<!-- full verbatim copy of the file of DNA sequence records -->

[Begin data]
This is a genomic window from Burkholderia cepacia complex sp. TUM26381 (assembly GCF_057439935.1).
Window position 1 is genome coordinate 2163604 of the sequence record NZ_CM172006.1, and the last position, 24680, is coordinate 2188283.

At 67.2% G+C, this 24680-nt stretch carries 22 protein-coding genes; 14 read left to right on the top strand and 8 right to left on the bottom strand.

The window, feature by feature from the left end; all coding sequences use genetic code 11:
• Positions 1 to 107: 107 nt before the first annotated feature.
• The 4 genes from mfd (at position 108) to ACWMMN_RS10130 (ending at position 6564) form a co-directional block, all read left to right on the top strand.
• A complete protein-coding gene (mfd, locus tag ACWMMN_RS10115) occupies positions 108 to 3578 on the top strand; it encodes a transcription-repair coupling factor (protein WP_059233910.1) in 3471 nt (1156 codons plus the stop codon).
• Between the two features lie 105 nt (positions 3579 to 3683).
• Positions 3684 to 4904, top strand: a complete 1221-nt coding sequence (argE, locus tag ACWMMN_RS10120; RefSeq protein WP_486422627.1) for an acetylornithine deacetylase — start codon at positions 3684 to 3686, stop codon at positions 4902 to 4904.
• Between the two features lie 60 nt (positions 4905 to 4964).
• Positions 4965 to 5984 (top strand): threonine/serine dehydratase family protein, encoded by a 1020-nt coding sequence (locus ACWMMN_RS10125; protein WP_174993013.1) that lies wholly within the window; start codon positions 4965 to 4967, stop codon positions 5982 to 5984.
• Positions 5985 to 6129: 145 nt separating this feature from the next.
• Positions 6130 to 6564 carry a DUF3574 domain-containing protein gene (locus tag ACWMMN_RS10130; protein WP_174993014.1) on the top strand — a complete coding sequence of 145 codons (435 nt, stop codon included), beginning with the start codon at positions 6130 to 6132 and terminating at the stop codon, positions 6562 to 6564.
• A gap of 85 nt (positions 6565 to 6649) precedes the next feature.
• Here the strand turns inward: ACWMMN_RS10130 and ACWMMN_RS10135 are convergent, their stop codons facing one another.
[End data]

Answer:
This is a genomic window from Burkholderia cepacia complex sp. TUM26381 (assembly GCF_057439935.1).
Window position 1 is genome coordinate 2163604 of the sequence record NZ_CM172006.1, and the last position, 24680, is coordinate 2188283.

At 67.2% G+C, this 24680-nt stretch carries 22 protein-coding genes; 14 read left to right on the top strand and 8 right to left on the bottom strand.

The window, feature by feature from the left end; all coding sequences use genetic code 11:
• Positions 1 to 107: 107 nt before the first annotated feature.
• The 4 genes from mfd (at position 108) to ACWMMN_RS10130 (ending at position 6564) form a co-directional block, all read left to right on the top strand.
• A complete protein-coding gene (mfd, locus tag ACWMMN_RS10115) occupies positions 108 to 3578 on the top strand; it encodes a transcription-repair coupling factor (protein WP_059233910.1) in 3471 nt (1156 codons plus the stop codon).
• Between the two features lie 105 nt (positions 3579 to 3683).
• Positions 3684 to 4904, top strand: a complete 1221-nt coding sequence (argE, locus tag ACWMMN_RS10120; RefSeq protein WP_486422627.1) for an acetylornithine deacetylase — start codon at positions 3684 to 3686, stop codon at positions 4902 to 4904.
• Between the two features lie 60 nt (positions 4905 to 4964).
• Positions 4965 to 5984 (top strand): threonine/serine dehydratase family protein, encoded by a 1020-nt coding sequence (locus ACWMMN_RS10125; protein WP_174993013.1) that lies wholly within the window; start codon positions 4965 to 4967, stop codon positions 5982 to 5984.
• Positions 5985 to 6129: 145 nt separating this feature from the next.
• Positions 6130 to 6564 carry a DUF3574 domain-containing protein gene (locus tag ACWMMN_RS10130; protein WP_174993014.1) on the top strand — a complete coding sequence of 145 codons (435 nt, stop codon included), beginning with the start codon at positions 6130 to 6132 and terminating at the stop codon, positions 6562 to 6564.
• A gap of 85 nt (positions 6565 to 6649) precedes the next feature.
• Here the strand turns inward: ACWMMN_RS10130 and ACWMMN_RS10135 are convergent, their stop codons facing one another.